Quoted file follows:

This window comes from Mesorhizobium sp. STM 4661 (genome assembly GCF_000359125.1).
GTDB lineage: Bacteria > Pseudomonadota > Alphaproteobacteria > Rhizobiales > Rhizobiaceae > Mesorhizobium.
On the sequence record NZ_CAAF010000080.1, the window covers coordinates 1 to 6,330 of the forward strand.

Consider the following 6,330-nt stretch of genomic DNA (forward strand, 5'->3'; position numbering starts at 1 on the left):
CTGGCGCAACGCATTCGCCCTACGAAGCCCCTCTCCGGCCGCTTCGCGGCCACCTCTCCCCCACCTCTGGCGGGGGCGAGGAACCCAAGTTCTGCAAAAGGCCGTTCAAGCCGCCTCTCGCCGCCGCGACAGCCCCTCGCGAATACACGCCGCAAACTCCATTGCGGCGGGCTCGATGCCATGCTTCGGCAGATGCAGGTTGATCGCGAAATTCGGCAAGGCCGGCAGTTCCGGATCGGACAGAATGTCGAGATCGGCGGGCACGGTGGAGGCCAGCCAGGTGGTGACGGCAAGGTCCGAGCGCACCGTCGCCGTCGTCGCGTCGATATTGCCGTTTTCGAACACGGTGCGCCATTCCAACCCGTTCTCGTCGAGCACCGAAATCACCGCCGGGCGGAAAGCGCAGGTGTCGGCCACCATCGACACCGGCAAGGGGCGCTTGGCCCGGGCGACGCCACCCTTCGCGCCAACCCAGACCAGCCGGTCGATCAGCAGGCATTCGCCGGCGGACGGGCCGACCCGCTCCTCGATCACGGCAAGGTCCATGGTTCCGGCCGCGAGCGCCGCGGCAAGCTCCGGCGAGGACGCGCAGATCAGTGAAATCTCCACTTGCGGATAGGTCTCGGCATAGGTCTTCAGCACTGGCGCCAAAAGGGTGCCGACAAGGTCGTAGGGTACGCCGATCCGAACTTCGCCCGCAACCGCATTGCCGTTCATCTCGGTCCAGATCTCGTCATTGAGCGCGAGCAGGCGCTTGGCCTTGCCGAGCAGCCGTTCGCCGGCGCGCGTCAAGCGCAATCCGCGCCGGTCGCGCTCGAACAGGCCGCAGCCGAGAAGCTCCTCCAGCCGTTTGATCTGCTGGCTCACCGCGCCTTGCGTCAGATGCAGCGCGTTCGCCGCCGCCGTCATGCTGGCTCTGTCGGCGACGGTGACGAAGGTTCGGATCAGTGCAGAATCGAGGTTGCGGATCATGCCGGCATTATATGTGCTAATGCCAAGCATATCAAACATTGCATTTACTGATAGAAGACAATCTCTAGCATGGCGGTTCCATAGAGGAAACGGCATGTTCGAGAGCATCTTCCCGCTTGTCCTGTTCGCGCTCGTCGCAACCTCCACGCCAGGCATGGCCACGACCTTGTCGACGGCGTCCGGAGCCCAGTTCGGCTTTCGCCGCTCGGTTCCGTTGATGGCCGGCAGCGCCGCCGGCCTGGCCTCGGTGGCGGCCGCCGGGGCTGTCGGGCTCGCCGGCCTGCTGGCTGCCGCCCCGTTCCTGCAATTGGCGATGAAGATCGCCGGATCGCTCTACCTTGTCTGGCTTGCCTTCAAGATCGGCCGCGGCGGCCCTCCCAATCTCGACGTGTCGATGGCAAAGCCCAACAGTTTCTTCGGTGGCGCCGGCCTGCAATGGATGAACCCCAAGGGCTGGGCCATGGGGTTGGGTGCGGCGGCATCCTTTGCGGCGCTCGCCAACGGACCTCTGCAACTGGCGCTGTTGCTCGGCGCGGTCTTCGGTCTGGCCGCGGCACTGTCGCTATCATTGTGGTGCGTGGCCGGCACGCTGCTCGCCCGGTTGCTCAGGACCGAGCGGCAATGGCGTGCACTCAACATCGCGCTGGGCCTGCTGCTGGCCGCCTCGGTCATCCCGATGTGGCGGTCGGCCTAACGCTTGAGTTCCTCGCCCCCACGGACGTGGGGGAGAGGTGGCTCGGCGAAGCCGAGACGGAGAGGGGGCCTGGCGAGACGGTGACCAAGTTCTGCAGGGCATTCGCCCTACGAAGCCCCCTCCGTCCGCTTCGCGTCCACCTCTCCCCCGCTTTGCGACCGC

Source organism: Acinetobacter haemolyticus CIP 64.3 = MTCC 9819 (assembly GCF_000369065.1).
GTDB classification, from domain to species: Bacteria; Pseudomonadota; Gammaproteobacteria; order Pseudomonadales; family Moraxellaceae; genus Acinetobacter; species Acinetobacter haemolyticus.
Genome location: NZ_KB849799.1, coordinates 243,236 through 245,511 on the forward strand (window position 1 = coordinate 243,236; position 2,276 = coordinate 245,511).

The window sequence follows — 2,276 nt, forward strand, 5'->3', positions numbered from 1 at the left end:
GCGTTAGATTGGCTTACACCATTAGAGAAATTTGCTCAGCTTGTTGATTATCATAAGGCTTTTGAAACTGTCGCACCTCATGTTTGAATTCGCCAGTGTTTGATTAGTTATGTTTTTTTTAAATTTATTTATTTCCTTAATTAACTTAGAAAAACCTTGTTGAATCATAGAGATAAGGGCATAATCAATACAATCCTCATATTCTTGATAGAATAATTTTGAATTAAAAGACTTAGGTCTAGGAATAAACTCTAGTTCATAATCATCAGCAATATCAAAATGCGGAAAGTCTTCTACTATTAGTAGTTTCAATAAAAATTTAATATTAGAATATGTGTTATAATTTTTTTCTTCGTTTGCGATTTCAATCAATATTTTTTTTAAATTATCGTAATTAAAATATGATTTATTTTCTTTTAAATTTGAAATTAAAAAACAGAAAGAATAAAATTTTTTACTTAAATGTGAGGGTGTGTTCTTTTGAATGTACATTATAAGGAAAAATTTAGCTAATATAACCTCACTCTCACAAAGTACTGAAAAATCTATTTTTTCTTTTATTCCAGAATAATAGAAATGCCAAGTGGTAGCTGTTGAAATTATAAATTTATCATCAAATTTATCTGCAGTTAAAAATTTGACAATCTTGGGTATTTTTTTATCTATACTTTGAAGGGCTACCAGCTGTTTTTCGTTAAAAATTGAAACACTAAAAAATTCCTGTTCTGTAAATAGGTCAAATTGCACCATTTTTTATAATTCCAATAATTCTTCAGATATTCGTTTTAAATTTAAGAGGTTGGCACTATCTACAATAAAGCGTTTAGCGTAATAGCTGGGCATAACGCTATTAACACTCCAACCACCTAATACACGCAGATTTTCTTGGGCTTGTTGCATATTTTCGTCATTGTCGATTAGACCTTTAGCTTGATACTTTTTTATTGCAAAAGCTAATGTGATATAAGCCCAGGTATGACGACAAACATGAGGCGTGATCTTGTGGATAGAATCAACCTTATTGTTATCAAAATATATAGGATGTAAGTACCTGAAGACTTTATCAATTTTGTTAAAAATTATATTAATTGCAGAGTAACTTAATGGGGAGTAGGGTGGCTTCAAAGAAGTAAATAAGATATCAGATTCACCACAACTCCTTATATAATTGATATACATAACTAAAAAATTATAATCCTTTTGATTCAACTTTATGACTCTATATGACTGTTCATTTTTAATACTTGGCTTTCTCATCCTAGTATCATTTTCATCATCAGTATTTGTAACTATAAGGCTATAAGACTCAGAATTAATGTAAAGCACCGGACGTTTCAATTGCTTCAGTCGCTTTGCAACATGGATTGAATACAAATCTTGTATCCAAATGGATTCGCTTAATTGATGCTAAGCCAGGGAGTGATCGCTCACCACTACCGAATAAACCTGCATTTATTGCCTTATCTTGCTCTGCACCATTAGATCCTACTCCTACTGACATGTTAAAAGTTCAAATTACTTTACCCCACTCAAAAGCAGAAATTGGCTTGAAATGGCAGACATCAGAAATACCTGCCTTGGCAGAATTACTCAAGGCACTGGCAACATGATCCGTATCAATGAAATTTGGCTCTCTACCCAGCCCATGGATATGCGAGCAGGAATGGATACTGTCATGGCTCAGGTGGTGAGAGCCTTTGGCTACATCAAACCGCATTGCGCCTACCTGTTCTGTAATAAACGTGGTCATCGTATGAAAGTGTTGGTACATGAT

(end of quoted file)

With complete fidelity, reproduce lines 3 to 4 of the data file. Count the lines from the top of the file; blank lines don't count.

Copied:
On the sequence record NZ_CAAF010000080.1, the window covers coordinates 1 to 6,330 of the forward strand.

Consider the following 6,330-nt stretch of genomic DNA (forward strand, 5'->3'; position numbering starts at 1 on the left):